3.7 Because of its immaturity, the company did not use ARIEL3 OS data in the cost-effectiveness analysis. It used OS data from Study 19 to model the long-term outcomes of rucaparib compared with routine surveillance. The committee noted that there were several differences between ARIEL3 and Study 19 in terms of trial design and patient characteristics, which may have influenced the results. For example, BRCA mutation status, a known prognostic factor, was a stratification factor at randomisation in ARIEL3 but it was confirmed retrospectively in Study 19. Also, a lower proportion of people had a BRCA mutation in ARIEL3 (35% compared with 50% in Study 19). The clinical experts highlighted that a higher proportion of people in ARIEL3 had rucaparib after 2 lines of platinum-based chemotherapy rather than after 3 or more lines (63% compared with 43% in Study 19), and that earlier use of PARP inhibitors is associated with better outcomes. Conversely, the use of a PARP inhibitor in subsequent treatment lines in the placebo arm was substantially higher in ARIEL3 than in Study 19, which probably reduced the magnitude of the difference in OS between rucaparib and placebo in ARIEL3. The committee appreciated that the populations in the trials were not strictly comparable. However, it noted that Study 19 provides the most mature data available for a PARP inhibitor, with over 6 years of follow up. The committee concluded that Study 19 provides the best OS data currently available for a PARP inhibitor, and that it is reasonable to use this data for modelling in the absence of mature OS data from ARIEL3.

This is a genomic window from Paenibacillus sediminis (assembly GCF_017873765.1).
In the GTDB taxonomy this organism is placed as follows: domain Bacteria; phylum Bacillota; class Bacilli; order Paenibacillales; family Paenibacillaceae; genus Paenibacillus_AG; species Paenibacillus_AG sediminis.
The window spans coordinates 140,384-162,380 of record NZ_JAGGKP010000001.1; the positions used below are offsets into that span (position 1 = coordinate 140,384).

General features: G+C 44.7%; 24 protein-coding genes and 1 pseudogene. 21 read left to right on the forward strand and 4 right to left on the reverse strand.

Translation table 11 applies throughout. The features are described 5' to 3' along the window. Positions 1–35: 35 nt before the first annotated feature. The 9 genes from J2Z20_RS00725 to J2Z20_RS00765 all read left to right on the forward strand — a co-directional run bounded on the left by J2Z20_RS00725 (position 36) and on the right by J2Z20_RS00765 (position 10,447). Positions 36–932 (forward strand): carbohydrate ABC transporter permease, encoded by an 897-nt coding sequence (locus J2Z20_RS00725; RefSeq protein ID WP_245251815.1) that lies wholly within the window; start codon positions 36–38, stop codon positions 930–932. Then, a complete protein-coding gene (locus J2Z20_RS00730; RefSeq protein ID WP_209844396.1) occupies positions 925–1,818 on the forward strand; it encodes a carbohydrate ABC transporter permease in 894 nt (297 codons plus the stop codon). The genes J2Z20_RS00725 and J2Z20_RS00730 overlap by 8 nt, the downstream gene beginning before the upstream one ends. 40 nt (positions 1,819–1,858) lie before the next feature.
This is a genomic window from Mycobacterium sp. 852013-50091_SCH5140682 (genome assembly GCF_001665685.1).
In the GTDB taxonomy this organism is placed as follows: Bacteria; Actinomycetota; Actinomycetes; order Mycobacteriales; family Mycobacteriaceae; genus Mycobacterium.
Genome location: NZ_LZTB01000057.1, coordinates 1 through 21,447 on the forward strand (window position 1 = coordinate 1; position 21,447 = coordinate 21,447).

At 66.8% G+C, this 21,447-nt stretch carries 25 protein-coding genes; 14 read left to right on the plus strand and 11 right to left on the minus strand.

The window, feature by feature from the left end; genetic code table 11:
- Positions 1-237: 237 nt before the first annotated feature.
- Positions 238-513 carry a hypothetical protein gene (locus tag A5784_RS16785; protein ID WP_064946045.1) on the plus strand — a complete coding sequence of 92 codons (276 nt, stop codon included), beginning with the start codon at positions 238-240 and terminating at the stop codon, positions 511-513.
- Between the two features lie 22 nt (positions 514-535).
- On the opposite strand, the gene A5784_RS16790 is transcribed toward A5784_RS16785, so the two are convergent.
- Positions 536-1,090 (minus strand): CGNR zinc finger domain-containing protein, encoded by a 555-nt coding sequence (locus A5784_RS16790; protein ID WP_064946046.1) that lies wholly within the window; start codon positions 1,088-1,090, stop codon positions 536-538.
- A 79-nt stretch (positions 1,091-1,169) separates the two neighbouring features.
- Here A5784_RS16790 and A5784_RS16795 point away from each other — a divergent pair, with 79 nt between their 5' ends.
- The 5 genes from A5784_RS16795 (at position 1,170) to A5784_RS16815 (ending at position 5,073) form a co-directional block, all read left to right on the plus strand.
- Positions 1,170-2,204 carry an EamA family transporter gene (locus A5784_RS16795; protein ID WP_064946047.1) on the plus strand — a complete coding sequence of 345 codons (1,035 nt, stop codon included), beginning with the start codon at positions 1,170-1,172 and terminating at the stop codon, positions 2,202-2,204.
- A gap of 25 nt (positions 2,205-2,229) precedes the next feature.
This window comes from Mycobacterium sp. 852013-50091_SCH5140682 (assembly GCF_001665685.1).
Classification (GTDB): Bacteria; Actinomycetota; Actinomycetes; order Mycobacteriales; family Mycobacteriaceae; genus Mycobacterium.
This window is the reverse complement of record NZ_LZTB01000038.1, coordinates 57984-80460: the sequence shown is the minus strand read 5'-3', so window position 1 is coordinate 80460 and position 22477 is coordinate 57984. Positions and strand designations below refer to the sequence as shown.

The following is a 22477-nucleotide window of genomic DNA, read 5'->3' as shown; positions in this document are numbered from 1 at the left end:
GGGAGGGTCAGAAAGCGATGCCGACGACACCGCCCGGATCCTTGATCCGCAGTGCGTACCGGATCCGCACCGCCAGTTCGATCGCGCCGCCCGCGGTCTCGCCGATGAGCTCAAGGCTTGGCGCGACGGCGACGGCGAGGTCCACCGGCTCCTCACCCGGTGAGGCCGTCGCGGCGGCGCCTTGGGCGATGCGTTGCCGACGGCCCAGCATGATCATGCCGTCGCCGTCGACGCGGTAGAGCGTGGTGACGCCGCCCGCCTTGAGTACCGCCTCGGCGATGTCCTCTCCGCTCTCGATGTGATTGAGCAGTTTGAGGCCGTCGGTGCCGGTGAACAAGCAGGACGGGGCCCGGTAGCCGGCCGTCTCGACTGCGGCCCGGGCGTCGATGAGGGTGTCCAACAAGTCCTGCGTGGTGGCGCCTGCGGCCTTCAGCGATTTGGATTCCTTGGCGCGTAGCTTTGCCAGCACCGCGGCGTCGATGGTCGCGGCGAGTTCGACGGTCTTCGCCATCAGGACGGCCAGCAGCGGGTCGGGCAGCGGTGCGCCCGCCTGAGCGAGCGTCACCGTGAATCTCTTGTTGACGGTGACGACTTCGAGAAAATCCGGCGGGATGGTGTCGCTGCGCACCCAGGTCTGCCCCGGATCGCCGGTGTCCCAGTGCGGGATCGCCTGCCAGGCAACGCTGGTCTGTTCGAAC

3.8 The company submitted a partitioned survival model with 3 states (progression-free, progressed disease and death) to estimate the cost effectiveness of rucaparib compared with routine surveillance. The committee considered that the model is suitable for decision making.